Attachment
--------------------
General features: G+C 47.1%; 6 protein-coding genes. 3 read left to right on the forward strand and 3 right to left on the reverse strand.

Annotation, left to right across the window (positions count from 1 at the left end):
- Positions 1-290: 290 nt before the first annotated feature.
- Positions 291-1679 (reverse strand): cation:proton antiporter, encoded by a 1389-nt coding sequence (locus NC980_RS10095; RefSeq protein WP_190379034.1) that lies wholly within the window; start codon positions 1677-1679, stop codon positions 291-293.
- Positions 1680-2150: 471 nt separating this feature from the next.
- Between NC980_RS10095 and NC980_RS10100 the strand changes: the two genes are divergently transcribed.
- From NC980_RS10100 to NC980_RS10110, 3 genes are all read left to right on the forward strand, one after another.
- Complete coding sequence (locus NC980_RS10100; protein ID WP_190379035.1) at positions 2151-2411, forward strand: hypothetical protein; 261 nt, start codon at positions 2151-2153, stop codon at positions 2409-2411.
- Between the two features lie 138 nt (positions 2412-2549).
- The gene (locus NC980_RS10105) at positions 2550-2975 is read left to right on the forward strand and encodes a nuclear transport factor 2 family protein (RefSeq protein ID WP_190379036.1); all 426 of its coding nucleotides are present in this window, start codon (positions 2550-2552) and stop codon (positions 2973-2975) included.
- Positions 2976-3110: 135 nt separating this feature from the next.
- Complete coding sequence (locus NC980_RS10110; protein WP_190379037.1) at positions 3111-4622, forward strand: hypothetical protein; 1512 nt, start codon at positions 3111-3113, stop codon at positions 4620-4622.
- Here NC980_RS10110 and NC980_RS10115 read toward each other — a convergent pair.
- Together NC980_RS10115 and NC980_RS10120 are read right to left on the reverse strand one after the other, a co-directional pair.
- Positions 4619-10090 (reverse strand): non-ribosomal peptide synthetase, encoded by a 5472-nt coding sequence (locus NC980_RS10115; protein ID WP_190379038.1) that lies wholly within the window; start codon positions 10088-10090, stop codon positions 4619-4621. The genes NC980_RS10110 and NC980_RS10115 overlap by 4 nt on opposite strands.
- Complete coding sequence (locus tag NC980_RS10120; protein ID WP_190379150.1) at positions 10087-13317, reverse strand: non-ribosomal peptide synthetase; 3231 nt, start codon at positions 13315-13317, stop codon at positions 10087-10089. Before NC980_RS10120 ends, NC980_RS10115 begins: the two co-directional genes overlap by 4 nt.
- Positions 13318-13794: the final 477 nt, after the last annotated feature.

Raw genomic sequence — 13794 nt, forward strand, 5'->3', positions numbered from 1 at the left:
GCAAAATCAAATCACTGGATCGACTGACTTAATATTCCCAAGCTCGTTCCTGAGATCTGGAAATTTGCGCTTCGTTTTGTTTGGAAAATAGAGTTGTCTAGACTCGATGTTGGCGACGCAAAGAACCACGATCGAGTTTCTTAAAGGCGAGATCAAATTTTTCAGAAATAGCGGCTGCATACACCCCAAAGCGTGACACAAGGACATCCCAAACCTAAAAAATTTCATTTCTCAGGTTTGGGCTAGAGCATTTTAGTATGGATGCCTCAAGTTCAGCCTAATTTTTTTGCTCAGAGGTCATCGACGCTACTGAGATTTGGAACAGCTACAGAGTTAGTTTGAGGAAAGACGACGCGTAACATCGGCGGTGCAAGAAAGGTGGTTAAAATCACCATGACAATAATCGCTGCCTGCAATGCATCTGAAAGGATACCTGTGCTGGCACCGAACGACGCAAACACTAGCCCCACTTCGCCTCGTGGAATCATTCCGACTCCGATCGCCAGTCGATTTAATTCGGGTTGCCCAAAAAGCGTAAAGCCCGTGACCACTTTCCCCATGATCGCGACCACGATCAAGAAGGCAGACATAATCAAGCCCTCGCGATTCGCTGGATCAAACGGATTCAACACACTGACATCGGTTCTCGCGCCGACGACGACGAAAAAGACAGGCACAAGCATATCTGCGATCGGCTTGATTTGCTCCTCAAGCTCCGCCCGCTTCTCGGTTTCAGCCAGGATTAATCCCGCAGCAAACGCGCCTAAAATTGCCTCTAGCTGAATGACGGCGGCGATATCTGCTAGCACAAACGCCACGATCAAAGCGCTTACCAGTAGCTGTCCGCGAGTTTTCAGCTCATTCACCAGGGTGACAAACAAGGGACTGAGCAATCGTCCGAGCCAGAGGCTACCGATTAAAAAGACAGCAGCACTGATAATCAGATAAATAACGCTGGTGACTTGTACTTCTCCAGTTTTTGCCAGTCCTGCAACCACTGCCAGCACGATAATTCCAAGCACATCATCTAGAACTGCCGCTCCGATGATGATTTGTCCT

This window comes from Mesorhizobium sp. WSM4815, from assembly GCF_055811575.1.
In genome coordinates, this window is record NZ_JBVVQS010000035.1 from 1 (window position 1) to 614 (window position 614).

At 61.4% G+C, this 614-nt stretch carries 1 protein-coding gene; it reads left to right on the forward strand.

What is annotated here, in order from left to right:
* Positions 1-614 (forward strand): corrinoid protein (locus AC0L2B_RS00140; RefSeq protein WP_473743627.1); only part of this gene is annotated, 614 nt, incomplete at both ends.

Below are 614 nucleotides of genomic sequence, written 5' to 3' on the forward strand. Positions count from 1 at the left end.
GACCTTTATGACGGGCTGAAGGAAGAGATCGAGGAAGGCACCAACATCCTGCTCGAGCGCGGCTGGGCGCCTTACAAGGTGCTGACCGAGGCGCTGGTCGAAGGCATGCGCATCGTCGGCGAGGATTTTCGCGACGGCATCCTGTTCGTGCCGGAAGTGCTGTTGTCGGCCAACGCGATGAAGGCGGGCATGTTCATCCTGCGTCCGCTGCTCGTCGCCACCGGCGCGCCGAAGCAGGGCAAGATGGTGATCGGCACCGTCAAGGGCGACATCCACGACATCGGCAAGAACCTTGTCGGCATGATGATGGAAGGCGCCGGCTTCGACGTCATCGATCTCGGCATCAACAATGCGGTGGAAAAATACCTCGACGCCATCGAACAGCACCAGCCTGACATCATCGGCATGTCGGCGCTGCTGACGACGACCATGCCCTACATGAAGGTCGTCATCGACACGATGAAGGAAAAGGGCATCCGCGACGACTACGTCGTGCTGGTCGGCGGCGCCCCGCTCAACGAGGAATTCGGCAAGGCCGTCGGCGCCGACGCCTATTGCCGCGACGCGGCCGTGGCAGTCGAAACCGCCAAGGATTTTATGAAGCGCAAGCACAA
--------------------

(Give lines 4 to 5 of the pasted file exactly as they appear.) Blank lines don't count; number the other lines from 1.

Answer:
- Positions 291-1679 (reverse strand): cation:proton antiporter, encoded by a 1389-nt coding sequence (locus NC980_RS10095; RefSeq protein WP_190379034.1) that lies wholly within the window; start codon positions 1677-1679, stop codon positions 291-293.
- Positions 1680-2150: 471 nt separating this feature from the next.